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Logo of aaciBioMed CentralBiomed Central Web Sitesearchsubmit a manuscriptregisterthis articleAllergy, Asthma, and Clinical Immunology : Official Journal of the Canadian Society of Allergy and Clinical Immunology
 
Allergy Asthma Clin Immunol. 2012; 8(Suppl 1): A19.
Published online Nov 2, 2012. doi:  10.1186/1710-1492-8-S1-A19
PMCID: PMC3487820
Evaluation of safety and efficacy of a 20% Subcutaneous Immunoglobulin (Hizentra™), after a dose equivalent switch from intravenous or subcutaneous replacement therapy in a cohort of primary immunodeficient patients
Adriana Martincorresponding author1 and Robert Schellenberg1
1SCIG Home Infusion Program, St. Paul’s Hospital, Vancouver, British Columbia, Canada
corresponding authorCorresponding author.
Adriana Martin: amartin/at/providencehealth.bc.ca
Supplement
Canadian Society of Allergy and Clinical Immunology Annual Scientific Meeting 2012
Publication of this supplement was supported by the CSACI.
Conference
Canadian Society of Allergy and Clinical Immunology Annual Scientific Meeting 2012
11-14 October 2012
Calgary, Canada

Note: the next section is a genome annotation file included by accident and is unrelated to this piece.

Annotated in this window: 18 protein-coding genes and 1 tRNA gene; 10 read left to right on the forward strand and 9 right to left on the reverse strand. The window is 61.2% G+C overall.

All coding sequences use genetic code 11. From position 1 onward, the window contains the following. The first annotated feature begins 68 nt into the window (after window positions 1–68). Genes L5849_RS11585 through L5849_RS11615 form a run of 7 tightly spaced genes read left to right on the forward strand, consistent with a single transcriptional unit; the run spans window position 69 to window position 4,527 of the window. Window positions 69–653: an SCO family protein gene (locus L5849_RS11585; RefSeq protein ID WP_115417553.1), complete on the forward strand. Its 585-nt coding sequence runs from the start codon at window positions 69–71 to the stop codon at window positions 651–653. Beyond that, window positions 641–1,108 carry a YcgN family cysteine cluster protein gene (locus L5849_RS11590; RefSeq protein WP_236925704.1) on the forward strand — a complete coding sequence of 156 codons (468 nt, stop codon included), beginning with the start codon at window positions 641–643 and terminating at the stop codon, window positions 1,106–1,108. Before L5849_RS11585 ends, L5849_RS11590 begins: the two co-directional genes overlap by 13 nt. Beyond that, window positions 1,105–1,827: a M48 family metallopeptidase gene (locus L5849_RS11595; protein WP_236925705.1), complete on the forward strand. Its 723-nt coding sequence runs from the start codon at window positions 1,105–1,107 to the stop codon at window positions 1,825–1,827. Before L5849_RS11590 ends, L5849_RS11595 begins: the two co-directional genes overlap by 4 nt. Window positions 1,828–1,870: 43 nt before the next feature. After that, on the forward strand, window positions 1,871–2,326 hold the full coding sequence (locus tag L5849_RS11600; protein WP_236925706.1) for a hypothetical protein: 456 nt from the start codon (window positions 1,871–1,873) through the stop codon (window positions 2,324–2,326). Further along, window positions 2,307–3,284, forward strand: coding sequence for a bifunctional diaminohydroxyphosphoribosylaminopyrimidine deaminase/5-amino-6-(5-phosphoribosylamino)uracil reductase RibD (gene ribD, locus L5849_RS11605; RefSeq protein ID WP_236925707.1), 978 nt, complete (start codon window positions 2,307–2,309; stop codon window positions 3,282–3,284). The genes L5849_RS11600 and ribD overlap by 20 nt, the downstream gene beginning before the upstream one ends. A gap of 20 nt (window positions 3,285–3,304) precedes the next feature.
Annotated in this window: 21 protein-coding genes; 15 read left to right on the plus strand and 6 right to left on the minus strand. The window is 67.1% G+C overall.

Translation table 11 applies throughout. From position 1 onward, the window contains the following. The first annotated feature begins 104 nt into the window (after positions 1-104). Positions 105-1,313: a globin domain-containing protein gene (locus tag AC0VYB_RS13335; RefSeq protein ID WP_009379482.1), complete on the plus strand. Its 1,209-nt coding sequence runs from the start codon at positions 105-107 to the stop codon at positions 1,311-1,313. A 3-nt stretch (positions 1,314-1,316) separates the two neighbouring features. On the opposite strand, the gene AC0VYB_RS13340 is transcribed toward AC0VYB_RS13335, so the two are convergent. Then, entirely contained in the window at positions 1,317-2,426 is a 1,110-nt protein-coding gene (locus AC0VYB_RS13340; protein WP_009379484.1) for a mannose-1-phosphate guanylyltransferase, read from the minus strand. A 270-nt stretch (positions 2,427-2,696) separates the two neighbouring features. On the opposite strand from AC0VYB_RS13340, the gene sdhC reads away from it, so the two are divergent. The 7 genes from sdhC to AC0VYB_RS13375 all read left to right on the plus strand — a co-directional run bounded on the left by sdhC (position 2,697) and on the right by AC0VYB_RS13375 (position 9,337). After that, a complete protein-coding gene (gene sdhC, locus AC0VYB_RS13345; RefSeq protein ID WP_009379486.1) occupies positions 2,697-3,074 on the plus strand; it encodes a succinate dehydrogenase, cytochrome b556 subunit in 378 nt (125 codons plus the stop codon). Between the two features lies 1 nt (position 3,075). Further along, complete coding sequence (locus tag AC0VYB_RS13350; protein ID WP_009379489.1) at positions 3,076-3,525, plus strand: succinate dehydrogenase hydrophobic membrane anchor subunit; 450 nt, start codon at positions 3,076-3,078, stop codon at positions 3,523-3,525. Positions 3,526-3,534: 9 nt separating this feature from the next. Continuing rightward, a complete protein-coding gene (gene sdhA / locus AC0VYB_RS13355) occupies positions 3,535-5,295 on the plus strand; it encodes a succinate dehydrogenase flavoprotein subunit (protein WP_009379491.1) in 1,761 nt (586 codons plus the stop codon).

Objectives
To assess the safety and efficacy of Hizentra™, a 20% human IgG for subcutaneous administration, in a cohort of patients with primary immunodeficiency disorders (PID) after a dose equivalent switch from their previous treatment.
Methods
A cohort study of 57 PID patients was reviewed 3 months post-transition to the 20% Subcutaneous Immunoglobulin (Hizentra™), in order to evaluate clinical outcomes and adverse events related to a dose-equivalent switch from 10% liquid solution intravenous (Privigen® and Gamunex®) or 16% subcutaneous replacement therapy (Vivaglobin®) to weekly infusion of Hizentra™, Descriptive analyses were performed in relations to IgG levels, total infusion volume and infusion time.
Results
Mean age of patients was 51.8 years old. The study showed IgG levels achieved with Hizentra™, were similar to pre-study levels with subcutaneous and higher by 17.1% compared to intravenous IgG. Local reactions were minimal and only one Hizentra™-related adverse event was reported. Generally, lower infusion volume with Hizentra™, also led to a reduction in total infusion time and in the number of infusion sites compared to other subcutaneous replacement therapy.
Conclusions
Switching to Hizentra™, maintained serum IgG levels without dose increases, overall reduction in infusion time and infusion sites. It therefore confirms that for our cohort, this new strategy is practical while being similar in effectiveness and safety to both intravenous and subcutaneous replacement therapy.
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